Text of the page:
China has started the year with a spring in its step. Its incoming leadership, headed by Xi Jinping, exudes an air of bold reform. Industry has expanded for three straight months. Economic output seems to be is rebounding – it is expected to recover to 8 per cent for the fourth quarter. The result: The Shanghai composite has gained one-sixth since the start of December.
Investors should not get ahead of themselves, however. There are risks lurking beneath that rosy surface. Consider the growth in shadow financing, a sign that funding for companies and indebted local governments is becoming increasingly short term and less stable. Total social financing, or total credit growth in addition to bank loans, increased by more than one-fifth last year. But the proportion of credit in the form of bank loans has been falling.
Meanwhile, financing from less mature sources – corporate bonds and trust loans – has been rising to account for more than a fifth of total credit, double the proportion of 2011. Short-term corporate loans as a percentage of the total are also on the up.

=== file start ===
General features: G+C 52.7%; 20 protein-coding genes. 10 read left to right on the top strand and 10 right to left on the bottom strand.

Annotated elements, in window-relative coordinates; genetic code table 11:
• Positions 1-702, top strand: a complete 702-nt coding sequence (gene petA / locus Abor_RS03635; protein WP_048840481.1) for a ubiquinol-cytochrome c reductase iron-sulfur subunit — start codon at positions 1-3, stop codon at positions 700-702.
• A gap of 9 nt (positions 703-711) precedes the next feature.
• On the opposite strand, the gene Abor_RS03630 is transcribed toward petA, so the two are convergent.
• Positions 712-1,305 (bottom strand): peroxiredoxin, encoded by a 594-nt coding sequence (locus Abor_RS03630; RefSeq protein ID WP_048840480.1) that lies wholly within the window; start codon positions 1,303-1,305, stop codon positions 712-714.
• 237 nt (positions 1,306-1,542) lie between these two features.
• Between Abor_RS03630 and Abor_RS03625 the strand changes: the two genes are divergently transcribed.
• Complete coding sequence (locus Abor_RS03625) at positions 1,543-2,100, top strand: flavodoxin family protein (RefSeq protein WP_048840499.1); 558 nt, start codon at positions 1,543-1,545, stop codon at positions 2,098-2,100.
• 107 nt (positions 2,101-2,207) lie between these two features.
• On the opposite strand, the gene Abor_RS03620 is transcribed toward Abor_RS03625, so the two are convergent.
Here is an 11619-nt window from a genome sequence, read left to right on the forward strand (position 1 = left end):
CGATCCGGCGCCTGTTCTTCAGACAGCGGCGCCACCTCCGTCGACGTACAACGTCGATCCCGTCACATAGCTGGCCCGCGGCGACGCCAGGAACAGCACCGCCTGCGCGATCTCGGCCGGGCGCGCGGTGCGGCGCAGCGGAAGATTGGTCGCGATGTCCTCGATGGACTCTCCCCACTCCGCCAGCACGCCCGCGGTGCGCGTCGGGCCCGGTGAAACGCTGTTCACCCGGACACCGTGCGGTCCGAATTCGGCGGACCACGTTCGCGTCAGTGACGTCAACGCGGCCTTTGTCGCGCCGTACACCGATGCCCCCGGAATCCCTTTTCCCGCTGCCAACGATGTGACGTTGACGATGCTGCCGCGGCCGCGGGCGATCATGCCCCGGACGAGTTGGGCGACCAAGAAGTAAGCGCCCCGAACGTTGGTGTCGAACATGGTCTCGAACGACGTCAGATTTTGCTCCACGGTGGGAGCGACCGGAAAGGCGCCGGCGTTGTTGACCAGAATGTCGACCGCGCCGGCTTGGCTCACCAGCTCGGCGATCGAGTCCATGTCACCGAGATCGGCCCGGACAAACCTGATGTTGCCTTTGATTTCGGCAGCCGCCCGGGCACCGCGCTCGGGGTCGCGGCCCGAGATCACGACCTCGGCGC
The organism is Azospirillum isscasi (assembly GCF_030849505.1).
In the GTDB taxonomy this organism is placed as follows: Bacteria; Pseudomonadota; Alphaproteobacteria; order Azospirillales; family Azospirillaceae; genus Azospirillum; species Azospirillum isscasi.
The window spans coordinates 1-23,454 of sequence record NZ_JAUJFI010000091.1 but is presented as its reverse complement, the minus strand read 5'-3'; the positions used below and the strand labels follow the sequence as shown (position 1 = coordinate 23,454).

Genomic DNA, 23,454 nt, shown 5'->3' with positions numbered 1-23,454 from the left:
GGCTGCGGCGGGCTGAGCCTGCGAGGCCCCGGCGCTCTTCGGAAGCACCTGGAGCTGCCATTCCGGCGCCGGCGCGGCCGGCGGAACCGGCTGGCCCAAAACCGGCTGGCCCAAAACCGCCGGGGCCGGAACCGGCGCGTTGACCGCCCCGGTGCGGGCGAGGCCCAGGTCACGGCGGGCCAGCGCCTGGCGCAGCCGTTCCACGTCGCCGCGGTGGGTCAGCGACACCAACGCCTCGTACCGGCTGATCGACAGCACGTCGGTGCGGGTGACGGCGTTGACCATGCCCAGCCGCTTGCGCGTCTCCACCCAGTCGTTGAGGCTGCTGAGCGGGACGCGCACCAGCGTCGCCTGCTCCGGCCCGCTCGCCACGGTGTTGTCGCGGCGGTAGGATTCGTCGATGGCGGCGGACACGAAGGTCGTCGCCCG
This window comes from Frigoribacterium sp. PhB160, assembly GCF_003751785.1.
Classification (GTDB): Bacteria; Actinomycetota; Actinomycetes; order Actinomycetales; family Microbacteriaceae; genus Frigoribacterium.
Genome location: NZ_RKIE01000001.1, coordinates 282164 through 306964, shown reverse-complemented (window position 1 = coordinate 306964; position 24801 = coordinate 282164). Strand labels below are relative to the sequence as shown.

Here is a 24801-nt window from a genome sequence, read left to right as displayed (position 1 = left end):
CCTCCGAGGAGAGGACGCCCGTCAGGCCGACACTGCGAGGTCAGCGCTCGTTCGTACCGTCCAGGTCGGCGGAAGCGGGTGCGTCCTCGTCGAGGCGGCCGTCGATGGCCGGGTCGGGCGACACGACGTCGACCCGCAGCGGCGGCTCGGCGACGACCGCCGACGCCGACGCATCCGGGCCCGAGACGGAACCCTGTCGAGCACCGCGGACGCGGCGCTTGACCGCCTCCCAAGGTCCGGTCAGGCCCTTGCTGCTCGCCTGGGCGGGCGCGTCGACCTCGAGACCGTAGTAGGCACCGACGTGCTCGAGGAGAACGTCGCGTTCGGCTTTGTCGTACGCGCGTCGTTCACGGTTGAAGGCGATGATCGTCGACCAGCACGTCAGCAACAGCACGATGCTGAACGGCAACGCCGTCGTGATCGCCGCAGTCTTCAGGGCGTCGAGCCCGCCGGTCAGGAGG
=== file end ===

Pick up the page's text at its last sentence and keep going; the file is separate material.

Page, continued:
This is a problem for China's wealthy retail investors. They have been stocking up on wealth management products – 2.5 trillion yuan (about $400-billion) worth have been issued so far, according to China Confidential – that provide liquidity to the corporate bond market and trusts. Banks, meanwhile, have been reducing their exposure. Perhaps they fear that as companies and local governments become stretched, defaults will surface.
Hundreds of investors were caught out by a default on a wealth management product at Huaxia Bank last month. If spooked investors flee, there is the risk of collateral damage across the shadow banking sector. And if banks are forced to cover losses, their contingent liabilities will rise. China's financial system is still walking a tightrope. There will be booms, but there is still the risk of busts. Reform? Yes please, Mr Xi.